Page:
Six Howard Kennedy Elementary School students crowd around a laser cutter at Metropolitan Community College (MCC), cheeks pressed against the glass, eyes glued on the action as the machine etches their custom designed nametags into reality.
Ken Heinze, MCC prototype design lab coordinator, steps up and invites the students to open the machine with him. Steam escapes. The tags – mostly written in cursive – aren’t quite ready, but no one minds. There’s plenty to explore at ProtoLab Day Camp.
MCC’s ProtoLab Day Camp provides hands-on learning experiences and STEAM (science, technology, engineering, art and math) exposure to underserved youth between the ages of 7 and 18.
While the focus is on learning, the Prototype Design Lab at MCC’s Center for Advanced and Emerging Technology is anything but your typical classroom. The day begins with a safety test in the 8,000 square foot facility, after all.
“We’ll discuss what’s good and not good about some things,” Heinze said. “Open toed shoes are bad and loose clothing could get caught or cause a problem.”
Prepped on safety, students move on to the fun. Working with 3-D pens, the handheld version of a 3-D printer, and exploring virtual reality is always a hit, Heinze said.
“They’ll work with 3-D pens for a couple of hours, and it’s never long enough,” Heinze said. “They want to keep going.”
Heinze said the activities teach camp attendees about physics and the world around them, which helps students connect the dots between technology, math and science.
Gustavo, a fourth grader at Howard Kennedy Elementary, enjoys learning about all three subjects. Building bottle rockets was his favorite part of his day at MCC.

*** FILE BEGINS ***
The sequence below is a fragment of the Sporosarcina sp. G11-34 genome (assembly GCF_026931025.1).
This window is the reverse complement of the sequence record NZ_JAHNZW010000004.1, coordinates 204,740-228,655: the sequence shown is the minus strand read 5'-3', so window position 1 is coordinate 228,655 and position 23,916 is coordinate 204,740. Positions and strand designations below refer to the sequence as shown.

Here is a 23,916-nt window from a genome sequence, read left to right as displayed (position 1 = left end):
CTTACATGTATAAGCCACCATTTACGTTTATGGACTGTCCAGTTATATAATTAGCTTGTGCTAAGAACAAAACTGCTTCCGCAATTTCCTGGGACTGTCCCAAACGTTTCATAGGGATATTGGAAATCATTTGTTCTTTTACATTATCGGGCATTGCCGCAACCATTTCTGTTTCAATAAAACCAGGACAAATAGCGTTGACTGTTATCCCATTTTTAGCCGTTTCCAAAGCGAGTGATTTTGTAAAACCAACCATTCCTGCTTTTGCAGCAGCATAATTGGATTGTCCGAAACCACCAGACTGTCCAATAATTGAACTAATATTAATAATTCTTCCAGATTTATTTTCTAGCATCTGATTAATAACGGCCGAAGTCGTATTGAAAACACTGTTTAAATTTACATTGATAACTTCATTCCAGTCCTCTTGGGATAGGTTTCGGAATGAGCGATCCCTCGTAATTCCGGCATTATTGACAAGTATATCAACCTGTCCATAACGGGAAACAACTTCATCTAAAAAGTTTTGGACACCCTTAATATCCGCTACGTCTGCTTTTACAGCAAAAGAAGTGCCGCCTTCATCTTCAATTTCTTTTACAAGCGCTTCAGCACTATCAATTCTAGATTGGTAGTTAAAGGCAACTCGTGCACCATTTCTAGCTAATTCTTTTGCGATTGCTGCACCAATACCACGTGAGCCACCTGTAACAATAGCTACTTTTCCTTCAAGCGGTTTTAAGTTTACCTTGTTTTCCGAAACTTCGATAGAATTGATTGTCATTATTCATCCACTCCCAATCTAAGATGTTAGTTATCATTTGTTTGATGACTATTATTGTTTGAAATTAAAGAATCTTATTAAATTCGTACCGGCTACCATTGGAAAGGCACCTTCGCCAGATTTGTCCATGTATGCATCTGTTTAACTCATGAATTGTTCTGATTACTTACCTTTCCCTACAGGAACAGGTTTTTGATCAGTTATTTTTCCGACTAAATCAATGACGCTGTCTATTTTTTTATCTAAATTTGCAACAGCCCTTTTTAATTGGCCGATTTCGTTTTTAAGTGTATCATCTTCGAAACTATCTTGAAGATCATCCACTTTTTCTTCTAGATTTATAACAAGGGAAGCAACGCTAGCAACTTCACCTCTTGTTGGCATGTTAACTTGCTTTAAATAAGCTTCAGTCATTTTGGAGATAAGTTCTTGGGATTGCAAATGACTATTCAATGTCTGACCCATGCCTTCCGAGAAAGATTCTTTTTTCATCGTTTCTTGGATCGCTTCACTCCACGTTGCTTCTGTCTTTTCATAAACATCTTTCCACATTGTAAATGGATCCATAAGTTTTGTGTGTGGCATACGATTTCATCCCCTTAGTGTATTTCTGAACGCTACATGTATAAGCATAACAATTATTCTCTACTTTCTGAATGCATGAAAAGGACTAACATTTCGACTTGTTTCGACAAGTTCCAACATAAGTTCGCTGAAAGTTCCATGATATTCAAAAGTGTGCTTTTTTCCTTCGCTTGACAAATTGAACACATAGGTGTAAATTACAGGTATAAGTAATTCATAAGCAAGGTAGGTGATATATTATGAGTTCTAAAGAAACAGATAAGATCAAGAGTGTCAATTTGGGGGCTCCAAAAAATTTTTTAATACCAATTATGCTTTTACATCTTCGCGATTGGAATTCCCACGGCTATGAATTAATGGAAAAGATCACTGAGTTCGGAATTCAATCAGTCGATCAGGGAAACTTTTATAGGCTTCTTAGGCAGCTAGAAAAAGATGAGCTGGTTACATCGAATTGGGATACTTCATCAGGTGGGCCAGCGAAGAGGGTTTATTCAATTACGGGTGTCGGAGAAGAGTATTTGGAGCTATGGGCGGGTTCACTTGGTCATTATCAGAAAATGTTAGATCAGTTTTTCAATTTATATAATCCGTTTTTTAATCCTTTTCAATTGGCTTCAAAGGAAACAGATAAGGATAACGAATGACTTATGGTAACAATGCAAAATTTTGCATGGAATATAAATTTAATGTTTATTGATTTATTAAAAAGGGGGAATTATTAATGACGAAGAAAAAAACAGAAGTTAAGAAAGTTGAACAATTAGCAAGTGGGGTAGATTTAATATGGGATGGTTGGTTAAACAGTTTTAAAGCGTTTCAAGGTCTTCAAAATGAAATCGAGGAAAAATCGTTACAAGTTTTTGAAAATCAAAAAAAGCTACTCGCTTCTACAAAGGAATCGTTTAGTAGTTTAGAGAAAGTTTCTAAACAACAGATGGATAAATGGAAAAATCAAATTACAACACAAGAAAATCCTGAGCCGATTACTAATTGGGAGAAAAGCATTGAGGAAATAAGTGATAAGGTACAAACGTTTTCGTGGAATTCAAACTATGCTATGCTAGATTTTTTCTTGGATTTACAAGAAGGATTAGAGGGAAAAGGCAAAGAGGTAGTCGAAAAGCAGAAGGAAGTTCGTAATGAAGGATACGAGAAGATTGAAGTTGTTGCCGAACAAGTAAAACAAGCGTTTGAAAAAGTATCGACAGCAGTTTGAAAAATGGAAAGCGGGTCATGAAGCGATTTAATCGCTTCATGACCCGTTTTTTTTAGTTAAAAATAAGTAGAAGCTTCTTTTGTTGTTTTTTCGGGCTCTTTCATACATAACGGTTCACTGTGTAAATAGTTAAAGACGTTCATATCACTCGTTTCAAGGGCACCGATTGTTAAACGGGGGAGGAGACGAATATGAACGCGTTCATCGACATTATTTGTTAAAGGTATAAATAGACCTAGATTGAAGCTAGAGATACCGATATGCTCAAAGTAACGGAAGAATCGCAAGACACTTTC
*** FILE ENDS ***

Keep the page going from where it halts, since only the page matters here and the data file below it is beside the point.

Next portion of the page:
“It felt like I was in college,” Gustavo said.
Towards the end of the day, students take a tour of the 3-D room, learn about the 3-D printer and choose an item to create and leave for the kids coming to camp the next day.
“You take what the kids from the day before wanted you to have,” Heinze said. “That way, they’ll get a dragon or a llama, and everyone is happy and excited to take something home with them.”
Melissa Zeiszler, dean of STEAM at Howard Kennedy, said the camp also provides students with knowledge they can take back to their own campus.
“Kennedy has a 3-D printer, but we’re limited,” Zeiszler said. “The kids come here, and they get to actually learn how to laser cut and print and explore.”
Zeiszler said the activities reinforce the 21st century skills Howard Kennedy Elementary emphasizes.
“They have to think creatively,” Zeiszler said. “They have to problem solve. We give them a challenge and help them to step up and push their way through it.”
MCC’s ProtoLab Day Camp is partially funded by a Blue Cross and Blue Shield of Nebraska (BCBSNE) grant.
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